Six men were arrested on Sunday when police found more than a thousand fake ID cards at the offices of three nonprofit organizations that operate yeshivot in the Jerusalem area. The suspects allegedly falsified the records in order to receive monthly stipends from the Education Ministry for students who did not exist.
Each of the suspects had a unique role in the forgery, an operation the police said was worthy of a "crime ring."
"The investigation shows that dozens of organizations were founded and transferred fake names to the Education Ministry in order to illegally receive funds," a police official said.
The police began to covertly monitor the illegal activity a few months ago, when members of the Neturei Karta sect found out their names were being used to receive stipends from the State, and informed law enforcement officials.
Suspects in court (Photo: Noam Moskovitz)
Same photo used in 3 IDs
During a preliminary hearing Monday a police official presented to the judge a photo album from which photos were taken for the fake IDs. One of the photos was featured on no less than three different cards.
The official stated that every fake name that the organizations listed brought in 880 NIS (about $240) a month on average. Since there were more than 40 foundations, each reporting hundreds of fake names, the suspects embezzled hundreds of thousands of NIS a month for each organization, which amounted to tens of millions of NIS a year.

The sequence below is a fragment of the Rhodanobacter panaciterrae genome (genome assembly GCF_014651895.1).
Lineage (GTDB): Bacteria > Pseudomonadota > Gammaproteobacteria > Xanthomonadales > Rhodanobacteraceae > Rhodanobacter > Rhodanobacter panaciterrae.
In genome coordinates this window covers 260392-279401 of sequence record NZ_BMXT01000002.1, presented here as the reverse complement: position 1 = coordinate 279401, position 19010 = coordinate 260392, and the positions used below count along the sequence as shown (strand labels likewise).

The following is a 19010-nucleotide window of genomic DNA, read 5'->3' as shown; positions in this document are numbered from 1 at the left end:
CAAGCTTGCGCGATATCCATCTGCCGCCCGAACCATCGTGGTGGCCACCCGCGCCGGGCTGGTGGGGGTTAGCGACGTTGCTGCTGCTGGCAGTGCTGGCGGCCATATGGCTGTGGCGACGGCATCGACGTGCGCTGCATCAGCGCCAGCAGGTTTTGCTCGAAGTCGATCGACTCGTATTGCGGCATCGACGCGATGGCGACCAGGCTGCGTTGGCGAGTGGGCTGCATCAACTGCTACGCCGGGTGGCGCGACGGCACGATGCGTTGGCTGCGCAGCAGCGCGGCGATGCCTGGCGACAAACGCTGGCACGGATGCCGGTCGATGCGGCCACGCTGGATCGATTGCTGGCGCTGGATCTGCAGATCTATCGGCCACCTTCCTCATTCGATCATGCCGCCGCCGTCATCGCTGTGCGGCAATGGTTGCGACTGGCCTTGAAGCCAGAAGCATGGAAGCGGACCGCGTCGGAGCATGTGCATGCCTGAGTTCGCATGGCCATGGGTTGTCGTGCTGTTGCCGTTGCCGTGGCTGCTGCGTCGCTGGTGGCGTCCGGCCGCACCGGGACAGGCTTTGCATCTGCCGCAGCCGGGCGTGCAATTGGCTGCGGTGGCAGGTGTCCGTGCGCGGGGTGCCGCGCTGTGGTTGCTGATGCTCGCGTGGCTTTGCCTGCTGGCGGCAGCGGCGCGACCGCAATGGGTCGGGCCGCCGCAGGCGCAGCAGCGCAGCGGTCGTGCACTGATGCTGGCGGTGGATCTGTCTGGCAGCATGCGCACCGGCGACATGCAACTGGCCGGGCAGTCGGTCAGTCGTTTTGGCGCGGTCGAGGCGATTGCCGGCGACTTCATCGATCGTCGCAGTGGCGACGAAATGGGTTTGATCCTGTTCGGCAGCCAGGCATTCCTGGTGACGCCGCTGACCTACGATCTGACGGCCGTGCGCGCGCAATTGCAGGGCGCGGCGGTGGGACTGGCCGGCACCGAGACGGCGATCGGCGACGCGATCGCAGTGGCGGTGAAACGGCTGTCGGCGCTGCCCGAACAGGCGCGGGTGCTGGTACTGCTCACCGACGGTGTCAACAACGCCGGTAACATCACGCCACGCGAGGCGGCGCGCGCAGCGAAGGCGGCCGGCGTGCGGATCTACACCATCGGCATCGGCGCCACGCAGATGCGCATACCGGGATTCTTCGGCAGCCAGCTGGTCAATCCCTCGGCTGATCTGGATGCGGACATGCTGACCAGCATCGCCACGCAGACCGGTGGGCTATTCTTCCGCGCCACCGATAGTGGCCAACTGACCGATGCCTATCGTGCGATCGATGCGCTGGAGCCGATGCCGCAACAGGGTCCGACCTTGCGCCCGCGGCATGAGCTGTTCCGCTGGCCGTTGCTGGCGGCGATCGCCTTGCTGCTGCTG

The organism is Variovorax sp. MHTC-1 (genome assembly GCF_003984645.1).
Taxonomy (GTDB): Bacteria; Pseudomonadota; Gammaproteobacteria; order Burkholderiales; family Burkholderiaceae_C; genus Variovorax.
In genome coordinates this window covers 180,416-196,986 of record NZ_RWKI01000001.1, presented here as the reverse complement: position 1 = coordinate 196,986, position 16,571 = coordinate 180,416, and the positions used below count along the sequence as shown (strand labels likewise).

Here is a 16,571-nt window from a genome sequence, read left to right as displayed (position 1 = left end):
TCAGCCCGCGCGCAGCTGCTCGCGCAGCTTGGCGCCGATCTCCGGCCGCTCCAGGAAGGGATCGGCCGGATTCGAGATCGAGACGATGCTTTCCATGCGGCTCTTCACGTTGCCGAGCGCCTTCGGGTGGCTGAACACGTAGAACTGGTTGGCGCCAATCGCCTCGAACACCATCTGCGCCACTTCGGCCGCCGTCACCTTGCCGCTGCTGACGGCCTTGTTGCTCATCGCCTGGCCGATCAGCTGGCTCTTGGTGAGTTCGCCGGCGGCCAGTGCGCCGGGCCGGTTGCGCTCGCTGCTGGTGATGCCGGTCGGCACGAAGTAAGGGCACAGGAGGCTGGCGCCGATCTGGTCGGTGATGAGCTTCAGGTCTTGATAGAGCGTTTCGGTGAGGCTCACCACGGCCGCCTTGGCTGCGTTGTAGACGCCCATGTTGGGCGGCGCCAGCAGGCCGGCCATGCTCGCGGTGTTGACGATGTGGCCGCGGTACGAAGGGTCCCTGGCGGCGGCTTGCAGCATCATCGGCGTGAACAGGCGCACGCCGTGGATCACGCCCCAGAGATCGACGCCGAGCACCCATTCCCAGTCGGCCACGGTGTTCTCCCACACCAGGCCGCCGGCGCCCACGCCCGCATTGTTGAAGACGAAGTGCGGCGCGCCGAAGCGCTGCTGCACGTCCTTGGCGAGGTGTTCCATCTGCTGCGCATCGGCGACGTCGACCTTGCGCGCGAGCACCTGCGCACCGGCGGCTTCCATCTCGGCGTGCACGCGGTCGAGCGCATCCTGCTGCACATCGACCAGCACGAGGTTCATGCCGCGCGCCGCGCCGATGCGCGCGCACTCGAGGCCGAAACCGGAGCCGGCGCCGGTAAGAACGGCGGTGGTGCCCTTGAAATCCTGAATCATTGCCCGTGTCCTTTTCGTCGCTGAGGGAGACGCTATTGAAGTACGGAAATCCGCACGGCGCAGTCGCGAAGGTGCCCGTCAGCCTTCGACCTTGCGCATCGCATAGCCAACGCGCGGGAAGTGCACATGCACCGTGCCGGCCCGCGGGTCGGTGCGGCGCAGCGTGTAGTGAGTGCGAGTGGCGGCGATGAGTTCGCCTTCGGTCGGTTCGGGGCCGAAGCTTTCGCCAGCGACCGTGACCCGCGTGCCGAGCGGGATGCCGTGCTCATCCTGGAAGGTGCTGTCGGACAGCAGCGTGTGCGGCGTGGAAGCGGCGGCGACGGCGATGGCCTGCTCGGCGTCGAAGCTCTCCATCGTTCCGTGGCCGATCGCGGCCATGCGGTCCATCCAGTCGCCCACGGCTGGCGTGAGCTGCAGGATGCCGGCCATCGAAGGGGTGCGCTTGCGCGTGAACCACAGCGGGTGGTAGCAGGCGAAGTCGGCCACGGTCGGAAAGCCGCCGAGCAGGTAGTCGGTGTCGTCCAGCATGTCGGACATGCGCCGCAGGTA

"This system has been in place for many years," she said. "During yesterday's raid millions of NIS were found, some in cash, while some went directly to the pockets of the suspects and to other sources."
Following the hearing, the Jerusalem Magistrate's Court decided to extend the remand of the arrested men by four days, even though the police requested a 15-day extension to avoid a disruption in the investigation.
Attorney Yair Nehorai, who represents the suspects, responded by saying that since the police decided to release all the details of the case, including the names of the suspects and the way they operated, his clients should be released.
"Every potential suspect knows exactly what he is accused of and who is involved, so we think the police's claim that the suspects should not be released to avoid disrupting the investigation procedure is inappropriate," he said.
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